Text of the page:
Apple may soon help your iPhone track Parkinson’s

A work in progress

Apple is looking toward real-time monitoring for those with Parkinson’s disease using the Apple Watch and iPhone.

Sources speaking with the Fast Company have said Apple is working on an internal project to monitor the symptoms of the disease through either an Apple Watch or iPhone, using HealthKit.

The data found through the monitoring process in HealthKit would be used to build a portfolio of research and data about the patient.

Similar tech has been done before in the Parkinson mPower app created by Sage Bionetworks and the University of Rochester, but this new leak suggests Apple is working on the tech itself.

Healthy tech

Parkinson's suffers typically only visit their doctor once every six months, so this would allow for tracking between visits. 

Medication dosages may need to change between those rare visits, and this tech could then be used to help to judge how much it needs to change.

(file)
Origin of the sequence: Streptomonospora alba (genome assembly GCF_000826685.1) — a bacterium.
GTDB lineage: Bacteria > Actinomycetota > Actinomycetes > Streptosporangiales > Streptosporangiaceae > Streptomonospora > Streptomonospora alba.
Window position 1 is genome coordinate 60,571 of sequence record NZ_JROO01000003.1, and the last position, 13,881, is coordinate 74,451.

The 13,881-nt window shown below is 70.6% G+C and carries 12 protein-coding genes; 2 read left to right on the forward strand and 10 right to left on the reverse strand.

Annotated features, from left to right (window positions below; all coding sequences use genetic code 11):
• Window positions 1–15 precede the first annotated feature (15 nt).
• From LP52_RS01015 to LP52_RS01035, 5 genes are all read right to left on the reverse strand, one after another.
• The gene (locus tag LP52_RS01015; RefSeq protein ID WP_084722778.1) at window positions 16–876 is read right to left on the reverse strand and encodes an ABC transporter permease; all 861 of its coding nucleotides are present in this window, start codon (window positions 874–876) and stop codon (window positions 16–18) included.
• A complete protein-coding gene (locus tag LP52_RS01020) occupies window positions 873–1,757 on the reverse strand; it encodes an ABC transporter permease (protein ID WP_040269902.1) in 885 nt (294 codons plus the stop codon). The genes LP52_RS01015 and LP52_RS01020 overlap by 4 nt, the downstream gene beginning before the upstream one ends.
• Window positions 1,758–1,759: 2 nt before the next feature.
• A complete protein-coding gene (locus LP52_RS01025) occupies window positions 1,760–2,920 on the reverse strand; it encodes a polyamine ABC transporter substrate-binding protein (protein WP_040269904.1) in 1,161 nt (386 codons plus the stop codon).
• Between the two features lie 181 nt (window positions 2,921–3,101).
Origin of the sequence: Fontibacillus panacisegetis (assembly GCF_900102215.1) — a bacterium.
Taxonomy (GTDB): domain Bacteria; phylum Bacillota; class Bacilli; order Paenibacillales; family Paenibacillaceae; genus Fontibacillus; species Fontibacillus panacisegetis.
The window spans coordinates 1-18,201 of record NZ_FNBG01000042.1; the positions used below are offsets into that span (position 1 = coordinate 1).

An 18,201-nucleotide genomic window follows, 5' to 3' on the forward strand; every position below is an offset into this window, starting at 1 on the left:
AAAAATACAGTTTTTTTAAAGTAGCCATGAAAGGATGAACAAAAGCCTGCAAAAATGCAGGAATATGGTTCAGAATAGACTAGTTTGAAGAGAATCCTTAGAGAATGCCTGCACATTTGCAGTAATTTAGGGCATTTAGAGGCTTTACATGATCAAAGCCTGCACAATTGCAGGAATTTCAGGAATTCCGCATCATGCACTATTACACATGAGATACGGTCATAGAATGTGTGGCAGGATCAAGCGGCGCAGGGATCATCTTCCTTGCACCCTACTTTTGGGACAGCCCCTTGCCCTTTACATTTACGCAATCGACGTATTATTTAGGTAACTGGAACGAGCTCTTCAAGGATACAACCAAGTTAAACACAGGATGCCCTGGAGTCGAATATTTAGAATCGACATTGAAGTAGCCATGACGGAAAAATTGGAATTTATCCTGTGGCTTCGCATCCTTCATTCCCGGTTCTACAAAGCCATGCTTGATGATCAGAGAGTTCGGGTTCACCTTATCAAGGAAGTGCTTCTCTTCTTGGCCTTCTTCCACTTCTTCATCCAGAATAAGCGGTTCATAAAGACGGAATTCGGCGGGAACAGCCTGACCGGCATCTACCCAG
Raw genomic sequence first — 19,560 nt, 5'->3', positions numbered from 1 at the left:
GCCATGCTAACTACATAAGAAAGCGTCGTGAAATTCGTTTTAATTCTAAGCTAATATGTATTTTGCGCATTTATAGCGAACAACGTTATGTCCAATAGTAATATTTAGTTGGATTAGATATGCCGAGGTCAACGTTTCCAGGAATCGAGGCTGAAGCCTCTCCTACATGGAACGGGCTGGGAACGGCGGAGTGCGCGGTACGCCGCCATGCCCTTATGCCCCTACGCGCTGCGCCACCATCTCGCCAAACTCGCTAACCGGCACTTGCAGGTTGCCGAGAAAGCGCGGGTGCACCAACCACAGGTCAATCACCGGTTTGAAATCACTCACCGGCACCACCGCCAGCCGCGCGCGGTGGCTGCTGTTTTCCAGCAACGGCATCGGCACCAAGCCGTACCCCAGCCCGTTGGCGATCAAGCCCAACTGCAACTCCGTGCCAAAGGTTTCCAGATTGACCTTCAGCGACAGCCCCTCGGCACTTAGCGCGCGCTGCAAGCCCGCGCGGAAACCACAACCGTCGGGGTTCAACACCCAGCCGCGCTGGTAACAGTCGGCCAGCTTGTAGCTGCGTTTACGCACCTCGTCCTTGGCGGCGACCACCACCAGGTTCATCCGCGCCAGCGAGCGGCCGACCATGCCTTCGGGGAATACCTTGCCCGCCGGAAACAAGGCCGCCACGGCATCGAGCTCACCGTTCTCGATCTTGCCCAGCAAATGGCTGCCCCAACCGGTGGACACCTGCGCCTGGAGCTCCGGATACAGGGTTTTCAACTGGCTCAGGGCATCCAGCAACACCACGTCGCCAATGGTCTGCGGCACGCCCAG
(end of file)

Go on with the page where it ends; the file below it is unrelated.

Neurologist Diana Blum told the Fast Company, "You could use mobile technology to monitor tremors and slowness—and maybe even stiffness and balance, but that's more complicated."

Some people who suffer from Parkinson's aren't "tremor predominant" though, so this tech won't be able to be used to treat everybody.

This feature is rumored developed through Apple's ResearchKit program, the company's own open source framework that allows both researchers and developers to come together on projects.

Whether it will actually launch for those who have Parkinson's is currently unclear and we'll have to wait for official word from Apple to find out more.

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ABOUT THE AUTHOR

James is Phones, Wearables and Tablets writer for TechRadar and covers all the big announcements from the best manufacturers making gadgets for your palms, wrists and face. Based in London, James is often testing out the latest and greatest phones, smartwatches, VR headsets and - when he can be motivated to go outside - fitness bands. Be sure to follow him on Twitter for all the latest from the mobile world.